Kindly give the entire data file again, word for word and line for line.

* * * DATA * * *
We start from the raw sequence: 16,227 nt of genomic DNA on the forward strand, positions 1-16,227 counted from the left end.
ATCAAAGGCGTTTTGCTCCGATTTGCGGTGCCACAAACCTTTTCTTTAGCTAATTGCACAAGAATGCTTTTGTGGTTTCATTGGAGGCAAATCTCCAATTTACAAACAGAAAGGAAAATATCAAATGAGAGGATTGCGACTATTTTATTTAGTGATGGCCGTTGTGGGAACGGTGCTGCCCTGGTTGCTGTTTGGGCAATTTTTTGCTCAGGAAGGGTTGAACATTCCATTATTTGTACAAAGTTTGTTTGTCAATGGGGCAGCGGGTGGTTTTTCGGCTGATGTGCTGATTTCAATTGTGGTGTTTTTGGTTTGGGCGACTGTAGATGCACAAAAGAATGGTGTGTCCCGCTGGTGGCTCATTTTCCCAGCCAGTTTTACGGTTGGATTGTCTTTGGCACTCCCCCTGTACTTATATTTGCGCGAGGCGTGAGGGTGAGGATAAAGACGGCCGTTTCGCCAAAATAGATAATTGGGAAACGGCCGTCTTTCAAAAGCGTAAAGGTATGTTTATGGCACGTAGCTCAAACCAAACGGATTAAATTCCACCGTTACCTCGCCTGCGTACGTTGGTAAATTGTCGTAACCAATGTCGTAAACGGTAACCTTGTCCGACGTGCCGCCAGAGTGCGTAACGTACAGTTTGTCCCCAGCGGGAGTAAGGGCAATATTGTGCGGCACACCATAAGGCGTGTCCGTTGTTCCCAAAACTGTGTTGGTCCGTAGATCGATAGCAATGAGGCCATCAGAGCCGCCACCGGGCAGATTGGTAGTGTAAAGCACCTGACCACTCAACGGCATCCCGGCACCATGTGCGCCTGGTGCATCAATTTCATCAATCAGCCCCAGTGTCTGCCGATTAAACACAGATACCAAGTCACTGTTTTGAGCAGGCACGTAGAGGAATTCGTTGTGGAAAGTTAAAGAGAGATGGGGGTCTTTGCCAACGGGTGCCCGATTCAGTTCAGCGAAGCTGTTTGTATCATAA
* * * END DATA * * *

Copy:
We start from the raw sequence: 16,227 nt of genomic DNA on the forward strand, positions 1-16,227 counted from the left end.
ATCAAAGGCGTTTTGCTCCGATTTGCGGTGCCACAAACCTTTTCTTTAGCTAATTGCACAAGAATGCTTTTGTGGTTTCATTGGAGGCAAATCTCCAATTTACAAACAGAAAGGAAAATATCAAATGAGAGGATTGCGACTATTTTATTTAGTGATGGCCGTTGTGGGAACGGTGCTGCCCTGGTTGCTGTTTGGGCAATTTTTTGCTCAGGAAGGGTTGAACATTCCATTATTTGTACAAAGTTTGTTTGTCAATGGGGCAGCGGGTGGTTTTTCGGCTGATGTGCTGATTTCAATTGTGGTGTTTTTGGTTTGGGCGACTGTAGATGCACAAAAGAATGGTGTGTCCCGCTGGTGGCTCATTTTCCCAGCCAGTTTTACGGTTGGATTGTCTTTGGCACTCCCCCTGTACTTATATTTGCGCGAGGCGTGAGGGTGAGGATAAAGACGGCCGTTTCGCCAAAATAGATAATTGGGAAACGGCCGTCTTTCAAAAGCGTAAAGGTATGTTTATGGCACGTAGCTCAAACCAAACGGATTAAATTCCACCGTTACCTCGCCTGCGTACGTTGGTAAATTGTCGTAACCAATGTCGTAAACGGTAACCTTGTCCGACGTGCCGCCAGAGTGCGTAACGTACAGTTTGTCCCCAGCGGGAGTAAGGGCAATATTGTGCGGCACACCATAAGGCGTGTCCGTTGTTCCCAAAACTGTGTTGGTCCGTAGATCGATAGCAATGAGGCCATCAGAGCCGCCACCGGGCAGATTGGTAGTGTAAAGCACCTGACCACTCAACGGCATCCCGGCACCATGTGCGCCTGGTGCATCAATTTCATCAATCAGCCCCAGTGTCTGCCGATTAAACACAGATACCAAGTCACTGTTTTGAGCAGGCACGTAGAGGAATTCGTTGTGGAAAGTTAAAGAGAGATGGGGGTCTTTGCCAACGGGTGCCCGATTCAGTTCAGCGAAGCTGTTTGTATCATAA